New Reviews for May

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New Reviews for May

Postby blueswriter » Mon May 16, 2005 12:47 am

With my schedule being rather full outside the blues universe at this time of year, I'm a bit behind on discs that have come in for review. Here are a couple of recent entries that landed a short time ago, and following is a list of what's coming up this week. As always, feel free to post your thoughts and opinions, including criticism and cat-calls. I appreciate the participation of all who read the reviews. Thanks and stay tuned...

Chris Beard
Live Wire
Northern Blues (2005) 0028

http://www.chrisbeard.org/images/live-w ... -cover.jpg

15 tracks, 74 minutes. Good. The background of Chris Beard is impressive enough having Joe Beard, a blues guitarist and singer with strong roots and recordings, as his dad. Early influences for Chris also included Matt "Guitar" Murphy and Buddy Guy, revered blues players who would stop at the family's Rochester, NY home whenever they were in the area and give the youngster lessons. Count Luther Allison as another important link in Chris' development as a blues guitarist, it was Allison who handed the youngster a guitar during a performance and commanded him to play. With that short list of figures helping lay a foundation for Chris, it's understandable that he chose guitar as his weapon of choice. Live Wire isn't all the title of his latest CD suggests though; the first half of the recording was put together from two performances at Chicago's Kingston Mines, and Blues At The Mall, a Grand Rapids venue, while the balance was recorded in a Rochester studio. Of the 'live' tracks, the first three, Born To Play The Blues, Ten Toes Up, and It's About Time all have a similarity in approach from a funk/blues standpoint and quickly wear out their welcome. Tribute To Luther Allison, a two part slow blues with storming guitar, is marred by an uneven editing job, and It's Over, another slow blues (in three parts this time - and 15 minutes long) loses steam when Beard breaks a string during a solo and sings about his problem. The true downfall here is part three - a pointless two-minute bass solo which ends abruptly leaving the listener wondering about production and editing. Another disappointment comes from the unfocused jazz noodling of Quinn Lawrence's saxophone - he may well be an accomplished musician - but his blues playing is vacant of sensitivity. Beard acquits himself far better on the studio cuts doing two numbers from Chris Cain, Street Of Broken Dreams and Who Can You Trust, three from the pen of Dennis Walker - Never Felt No Blues, Can't Walk Away and Lock My Dreams, as well as Luther Allison's A Change Must Come. Chris Beard is no stranger to blues and in the studio, he seems to have been more focused on songs with purpose and statement instead of the over-the-top guitar heroics which fall short in a number of the 'live' tracks. Live Wire has its shortcomings but it has its moments as well - and when they happen - they hit square.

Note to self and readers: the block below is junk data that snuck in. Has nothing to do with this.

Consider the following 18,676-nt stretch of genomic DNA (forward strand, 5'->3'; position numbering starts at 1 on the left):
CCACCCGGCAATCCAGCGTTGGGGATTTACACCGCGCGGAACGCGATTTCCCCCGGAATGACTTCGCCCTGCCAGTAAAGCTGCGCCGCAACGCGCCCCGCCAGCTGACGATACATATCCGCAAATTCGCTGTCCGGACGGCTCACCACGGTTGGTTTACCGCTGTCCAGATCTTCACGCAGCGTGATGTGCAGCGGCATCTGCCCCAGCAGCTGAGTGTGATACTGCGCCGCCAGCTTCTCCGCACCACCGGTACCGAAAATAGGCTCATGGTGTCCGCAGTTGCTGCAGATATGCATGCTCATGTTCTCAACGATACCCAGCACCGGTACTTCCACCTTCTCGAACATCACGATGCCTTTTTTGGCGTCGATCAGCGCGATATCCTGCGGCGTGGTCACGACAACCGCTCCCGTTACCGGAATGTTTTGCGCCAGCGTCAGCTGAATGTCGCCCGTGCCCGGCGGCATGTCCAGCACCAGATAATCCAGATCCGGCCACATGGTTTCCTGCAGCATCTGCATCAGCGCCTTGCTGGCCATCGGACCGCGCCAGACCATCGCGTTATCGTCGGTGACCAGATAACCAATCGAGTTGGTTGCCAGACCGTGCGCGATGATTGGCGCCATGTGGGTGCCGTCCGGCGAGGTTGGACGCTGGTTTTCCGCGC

Carey Bell
Harpslinger
JSP (2004) 5102

http://cover6.cduniverse.com/MuzeAudioA ... 523559.jpg